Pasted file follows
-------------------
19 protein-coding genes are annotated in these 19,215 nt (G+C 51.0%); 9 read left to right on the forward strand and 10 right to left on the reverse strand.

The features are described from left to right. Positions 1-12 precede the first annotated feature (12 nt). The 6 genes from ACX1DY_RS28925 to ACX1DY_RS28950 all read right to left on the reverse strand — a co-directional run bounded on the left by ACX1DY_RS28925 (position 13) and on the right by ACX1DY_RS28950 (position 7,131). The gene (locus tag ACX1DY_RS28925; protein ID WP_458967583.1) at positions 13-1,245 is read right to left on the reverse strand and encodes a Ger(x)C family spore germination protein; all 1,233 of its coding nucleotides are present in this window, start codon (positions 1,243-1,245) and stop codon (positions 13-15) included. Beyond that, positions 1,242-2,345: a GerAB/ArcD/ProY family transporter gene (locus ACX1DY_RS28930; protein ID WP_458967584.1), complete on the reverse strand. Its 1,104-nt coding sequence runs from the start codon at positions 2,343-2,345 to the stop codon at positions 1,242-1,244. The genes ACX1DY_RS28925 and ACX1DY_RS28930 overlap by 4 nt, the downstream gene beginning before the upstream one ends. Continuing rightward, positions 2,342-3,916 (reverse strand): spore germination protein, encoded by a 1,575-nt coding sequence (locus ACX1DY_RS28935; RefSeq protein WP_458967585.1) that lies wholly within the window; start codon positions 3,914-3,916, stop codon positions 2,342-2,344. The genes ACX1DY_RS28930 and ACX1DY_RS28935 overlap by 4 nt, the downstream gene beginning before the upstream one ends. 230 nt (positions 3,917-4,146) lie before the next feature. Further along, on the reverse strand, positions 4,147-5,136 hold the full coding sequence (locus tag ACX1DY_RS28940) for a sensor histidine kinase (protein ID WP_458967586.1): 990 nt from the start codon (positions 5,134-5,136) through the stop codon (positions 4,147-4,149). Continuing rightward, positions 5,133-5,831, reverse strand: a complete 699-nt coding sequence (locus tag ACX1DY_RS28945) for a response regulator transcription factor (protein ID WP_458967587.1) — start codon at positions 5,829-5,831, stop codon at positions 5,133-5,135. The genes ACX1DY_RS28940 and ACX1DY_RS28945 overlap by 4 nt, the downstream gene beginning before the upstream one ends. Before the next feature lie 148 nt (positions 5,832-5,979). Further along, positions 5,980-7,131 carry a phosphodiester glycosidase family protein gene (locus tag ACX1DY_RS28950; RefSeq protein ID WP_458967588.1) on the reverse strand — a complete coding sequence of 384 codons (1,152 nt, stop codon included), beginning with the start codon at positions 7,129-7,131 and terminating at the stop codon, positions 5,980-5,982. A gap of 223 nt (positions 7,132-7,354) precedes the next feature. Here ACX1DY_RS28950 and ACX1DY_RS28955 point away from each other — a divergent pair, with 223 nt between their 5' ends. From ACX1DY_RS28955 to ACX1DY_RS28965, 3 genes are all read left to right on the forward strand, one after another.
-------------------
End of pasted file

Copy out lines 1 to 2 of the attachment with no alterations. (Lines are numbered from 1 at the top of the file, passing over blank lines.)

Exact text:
19 protein-coding genes are annotated in these 19,215 nt (G+C 51.0%); 9 read left to right on the forward strand and 10 right to left on the reverse strand.

The features are described from left to right. Positions 1-12 precede the first annotated feature (12 nt). The 6 genes from ACX1DY_RS28925 to ACX1DY_RS28950 all read right to left on the reverse strand — a co-directional run bounded on the left by ACX1DY_RS28925 (position 13) and on the right by ACX1DY_RS28950 (position 7,131). The gene (locus tag ACX1DY_RS28925; protein ID WP_458967583.1) at positions 13-1,245 is read right to left on the reverse strand and encodes a Ger(x)C family spore germination protein; all 1,233 of its coding nucleotides are present in this window, start codon (positions 1,243-1,245) and stop codon (positions 13-15) included. Beyond that, positions 1,242-2,345: a GerAB/ArcD/ProY family transporter gene (locus ACX1DY_RS28930; protein ID WP_458967584.1), complete on the reverse strand. Its 1,104-nt coding sequence runs from the start codon at positions 2,343-2,345 to the stop codon at positions 1,242-1,244. The genes ACX1DY_RS28925 and ACX1DY_RS28930 overlap by 4 nt, the downstream gene beginning before the upstream one ends. Continuing rightward, positions 2,342-3,916 (reverse strand): spore germination protein, encoded by a 1,575-nt coding sequence (locus ACX1DY_RS28935; RefSeq protein WP_458967585.1) that lies wholly within the window; start codon positions 3,914-3,916, stop codon positions 2,342-2,344. The genes ACX1DY_RS28930 and ACX1DY_RS28935 overlap by 4 nt, the downstream gene beginning before the upstream one ends. 230 nt (positions 3,917-4,146) lie before the next feature. Further along, on the reverse strand, positions 4,147-5,136 hold the full coding sequence (locus tag ACX1DY_RS28940) for a sensor histidine kinase (protein ID WP_458967586.1): 990 nt from the start codon (positions 5,134-5,136) through the stop codon (positions 4,147-4,149). Continuing rightward, positions 5,133-5,831, reverse strand: a complete 699-nt coding sequence (locus tag ACX1DY_RS28945) for a response regulator transcription factor (protein ID WP_458967587.1) — start codon at positions 5,829-5,831, stop codon at positions 5,133-5,135. The genes ACX1DY_RS28940 and ACX1DY_RS28945 overlap by 4 nt, the downstream gene beginning before the upstream one ends. Before the next feature lie 148 nt (positions 5,832-5,979). Further along, positions 5,980-7,131 carry a phosphodiester glycosidase family protein gene (locus tag ACX1DY_RS28950; RefSeq protein ID WP_458967588.1) on the reverse strand — a complete coding sequence of 384 codons (1,152 nt, stop codon included), beginning with the start codon at positions 7,129-7,131 and terminating at the stop codon, positions 5,980-5,982. A gap of 223 nt (positions 7,132-7,354) precedes the next feature. Here ACX1DY_RS28950 and ACX1DY_RS28955 point away from each other — a divergent pair, with 223 nt between their 5' ends. From ACX1DY_RS28955 to ACX1DY_RS28965, 3 genes are all read left to right on the forward strand, one after another.